Vitamin D is a group of fat-soluble vitamin which can be obtained from a few foods, sunlight and supplements (Office of Dietary Supplements, 2009). The main role of Vitamin D is to assist the metabolism of Calcium and Phosphorus and also involve in mineralization of bone. Till now, different forms of Vitamin D have been discovered, they are named Vitamin D1, D2 , D3, D4 and D5 respectively.
They are prohormones. It means they are originally inactive, they have to undergo certain modifications to convert into active form. The figure below shows the two steps activation of Vitamin D prohormones (Figure 1). Two hydroxylation reactions for the Vitamin D prohormones for activation, the first hydroxylation takes place in the liver and intermediate called 25-hydroxyvitamin D (also called Calcidiol) are formed. The second hydroxylation takes place in the kidney and the intermediate 25-hydroxyvitamin D are then converted to active form known as 1,25-dihyroxyvitamin D (also called Calcitriol).
Figure 1: Pathway for the activation of Vitamin D
Source: Mana, B., 2008
They are secosteroids. It means they are steroids with one of the bonds in the rings broken. Steroid is a group of substances with a sterane core which consists of four rings (Figure 2). Vitamin D has the similar structure as steroid. However, some of the bonds in the rings of Vitamin D are broken (Figure 3).
Figure 2: Structure of Sterane
Source: Wikipedia, Steroid
Figure 3: Structure of Vitamin D2, D3, D4, D5
Source: Wikipedia, Vitamin D
There are two major forms of Vitamin D. They are Vitamin D2 and D3. The structure of Vitamin D2 and D3 are very similar, except the presence of a double bond between c22 and c23 and a methyl group in the C24 in the side chain of Vitamin D2 (Wikipedia Vitamin D).
Both Vitamin D2 and D3 are essential to Human. However, Vitamin D2 (also called ergocalciferol) cannot be produced by vertebrates included Human and should be obtained from external environment. They are believed to have a high efficiency to absorb UV radiation and protect the organisms (Holick, 2009)
Different from Vitamin D2, Vitamin D3 (also called cholecalciferol) can be made by UVB at wavelengths 270 – 300 nm (Wikipedia, Vitamin D). Furthermore, Vitamin D3 is more effective than Vitamin D2 in human since both duration and potency of Vitamin D3 are higher than that of Vitamin D2 (Laura et al.,2004).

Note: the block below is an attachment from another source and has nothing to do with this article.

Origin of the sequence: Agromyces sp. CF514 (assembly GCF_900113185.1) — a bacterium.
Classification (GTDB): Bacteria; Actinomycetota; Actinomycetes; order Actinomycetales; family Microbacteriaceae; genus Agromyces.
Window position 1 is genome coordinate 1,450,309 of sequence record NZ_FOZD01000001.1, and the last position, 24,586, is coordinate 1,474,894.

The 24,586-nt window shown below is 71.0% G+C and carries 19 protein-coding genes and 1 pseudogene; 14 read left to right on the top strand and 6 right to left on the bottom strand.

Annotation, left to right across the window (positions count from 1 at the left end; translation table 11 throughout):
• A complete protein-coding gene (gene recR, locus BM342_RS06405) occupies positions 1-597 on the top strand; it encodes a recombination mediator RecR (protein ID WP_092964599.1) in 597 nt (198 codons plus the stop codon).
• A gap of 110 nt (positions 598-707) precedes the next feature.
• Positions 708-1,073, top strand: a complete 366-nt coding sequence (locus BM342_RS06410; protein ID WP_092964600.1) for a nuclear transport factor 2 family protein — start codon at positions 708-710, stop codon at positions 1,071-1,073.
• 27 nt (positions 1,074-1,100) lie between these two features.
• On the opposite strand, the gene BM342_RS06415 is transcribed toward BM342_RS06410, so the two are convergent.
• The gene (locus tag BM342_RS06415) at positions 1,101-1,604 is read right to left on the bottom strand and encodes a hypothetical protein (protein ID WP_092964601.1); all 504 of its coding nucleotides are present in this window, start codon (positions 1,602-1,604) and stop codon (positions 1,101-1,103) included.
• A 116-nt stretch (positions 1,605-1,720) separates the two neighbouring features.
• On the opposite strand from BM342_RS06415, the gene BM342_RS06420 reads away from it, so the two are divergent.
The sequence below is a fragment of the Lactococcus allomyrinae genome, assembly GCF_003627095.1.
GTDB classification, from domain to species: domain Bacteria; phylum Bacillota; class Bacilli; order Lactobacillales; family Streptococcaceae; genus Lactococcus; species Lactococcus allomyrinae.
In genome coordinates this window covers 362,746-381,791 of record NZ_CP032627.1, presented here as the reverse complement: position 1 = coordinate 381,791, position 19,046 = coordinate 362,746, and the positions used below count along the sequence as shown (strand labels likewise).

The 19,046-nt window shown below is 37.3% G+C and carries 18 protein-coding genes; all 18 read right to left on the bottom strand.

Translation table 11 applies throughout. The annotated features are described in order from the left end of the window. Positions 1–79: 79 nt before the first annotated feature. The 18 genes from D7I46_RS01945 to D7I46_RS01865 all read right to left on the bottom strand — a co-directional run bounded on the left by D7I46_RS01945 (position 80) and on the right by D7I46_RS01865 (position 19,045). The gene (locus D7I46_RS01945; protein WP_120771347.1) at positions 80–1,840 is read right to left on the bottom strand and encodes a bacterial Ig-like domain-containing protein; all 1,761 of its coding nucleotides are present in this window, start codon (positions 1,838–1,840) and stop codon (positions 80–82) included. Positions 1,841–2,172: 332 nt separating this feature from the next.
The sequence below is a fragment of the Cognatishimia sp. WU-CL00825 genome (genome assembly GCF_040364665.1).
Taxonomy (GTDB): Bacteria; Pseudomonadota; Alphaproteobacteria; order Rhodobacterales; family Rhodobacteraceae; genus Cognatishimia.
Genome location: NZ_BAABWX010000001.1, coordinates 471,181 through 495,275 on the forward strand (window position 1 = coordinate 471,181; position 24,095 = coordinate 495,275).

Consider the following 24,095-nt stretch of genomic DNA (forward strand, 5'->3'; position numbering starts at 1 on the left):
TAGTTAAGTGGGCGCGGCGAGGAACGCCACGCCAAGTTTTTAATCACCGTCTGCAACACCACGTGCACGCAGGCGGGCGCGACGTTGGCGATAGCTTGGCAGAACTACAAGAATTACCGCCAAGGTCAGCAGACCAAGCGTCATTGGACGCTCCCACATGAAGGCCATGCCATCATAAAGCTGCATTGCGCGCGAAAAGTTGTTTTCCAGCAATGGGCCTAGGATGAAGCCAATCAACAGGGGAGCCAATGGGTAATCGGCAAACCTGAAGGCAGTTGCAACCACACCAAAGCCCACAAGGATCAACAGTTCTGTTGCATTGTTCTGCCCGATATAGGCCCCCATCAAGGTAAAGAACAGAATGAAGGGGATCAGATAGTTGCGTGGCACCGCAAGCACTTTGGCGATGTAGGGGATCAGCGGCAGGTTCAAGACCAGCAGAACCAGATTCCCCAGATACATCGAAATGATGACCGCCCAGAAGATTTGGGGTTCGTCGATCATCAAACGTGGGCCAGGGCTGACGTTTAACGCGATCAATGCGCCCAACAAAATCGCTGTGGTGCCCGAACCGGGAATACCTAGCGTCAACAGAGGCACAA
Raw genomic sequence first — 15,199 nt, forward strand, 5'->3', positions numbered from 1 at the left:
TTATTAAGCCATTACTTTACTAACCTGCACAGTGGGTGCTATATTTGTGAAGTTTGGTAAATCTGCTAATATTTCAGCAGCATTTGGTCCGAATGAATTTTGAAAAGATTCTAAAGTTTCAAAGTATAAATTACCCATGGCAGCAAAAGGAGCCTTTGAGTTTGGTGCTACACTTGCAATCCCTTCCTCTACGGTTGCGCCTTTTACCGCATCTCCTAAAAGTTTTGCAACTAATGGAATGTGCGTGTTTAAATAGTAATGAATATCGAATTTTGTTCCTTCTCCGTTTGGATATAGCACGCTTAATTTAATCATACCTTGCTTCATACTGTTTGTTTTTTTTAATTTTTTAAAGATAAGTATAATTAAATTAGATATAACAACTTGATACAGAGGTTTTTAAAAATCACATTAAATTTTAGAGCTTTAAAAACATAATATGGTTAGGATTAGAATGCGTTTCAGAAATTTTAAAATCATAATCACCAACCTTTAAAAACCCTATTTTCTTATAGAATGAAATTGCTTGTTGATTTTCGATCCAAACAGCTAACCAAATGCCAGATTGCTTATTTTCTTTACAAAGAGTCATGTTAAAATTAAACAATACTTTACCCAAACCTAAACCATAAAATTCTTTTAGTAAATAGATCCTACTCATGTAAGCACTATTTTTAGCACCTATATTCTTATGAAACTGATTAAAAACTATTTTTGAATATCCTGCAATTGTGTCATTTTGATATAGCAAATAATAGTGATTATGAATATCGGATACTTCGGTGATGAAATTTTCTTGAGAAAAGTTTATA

Source of Vitamin D
There are three ways to get Vitamin D such as sunlight, food and supplements and medications. Sunlight can help our skin to make Vitamin D from ultra-violet light (UVB rays). We can also through food to absorb Vitamin D like fatty fish, egg yolks and liver.
Source of Vitamin D – Sunlight
Sunlight is the best and only natural source of Vitamin D. When you get Vitamin D from sunshine, your body takes what it needs atomically and de-metabolizes any extra. Furthermore, 90 percent of our Vitamin D can naturally absorb from sunlight especially ultraviolet B exposure to our skin. It initiates the conversion of cholesterol in the skin to Vitamin D3. Sun exposure to the arms and legs for 10-15 minutes can produce thousands of units of Vitamin D which is 90% of our needed amount of Vitamin D. In addition, Full body exposure to sunlight is fortified with 3,000-20,000 IU (International Units) of Vitamin D (unshineVitamin.org, n.d). However, the sun is not a reliable source for everyone as the season, time of day, geography, latitude, level of air pollution, skin color, and age all affect our skin’s ability to produce Vitamin D.
Limitation of Sunlight
UV-B can be called the “burning ray”. It is the primary cause of sunburn and is caused by overexposure to sunlight. But UV-B sunlight can produce Vitamin D on the skin. The amount of UV-B is not a constant. It is a variable and can be affected by a number of factors:
* Latitude – The further north you are, the less there is
* Altitude of location – The higher up you are, the more UV-B reaches you
* Amount of skin surface exposed – The actual dosing of your sun expose is quite complex, since it involves knowing the amount of UV-B and one’s skin color
* Skin pigmentation – The darker the pigmentation or more tanned your skin, the less UV-B penetrates. Window glass allows only 5 percent of the UV-B light range that produces Vitamin D to get into your home or auto
* Season – Virtually less UV-B radiation in winter
* Clouds – Can block UV-B
* Pollution – Smog and ozone can block UV-B (Lee, 2008)
Alternative to UV exposure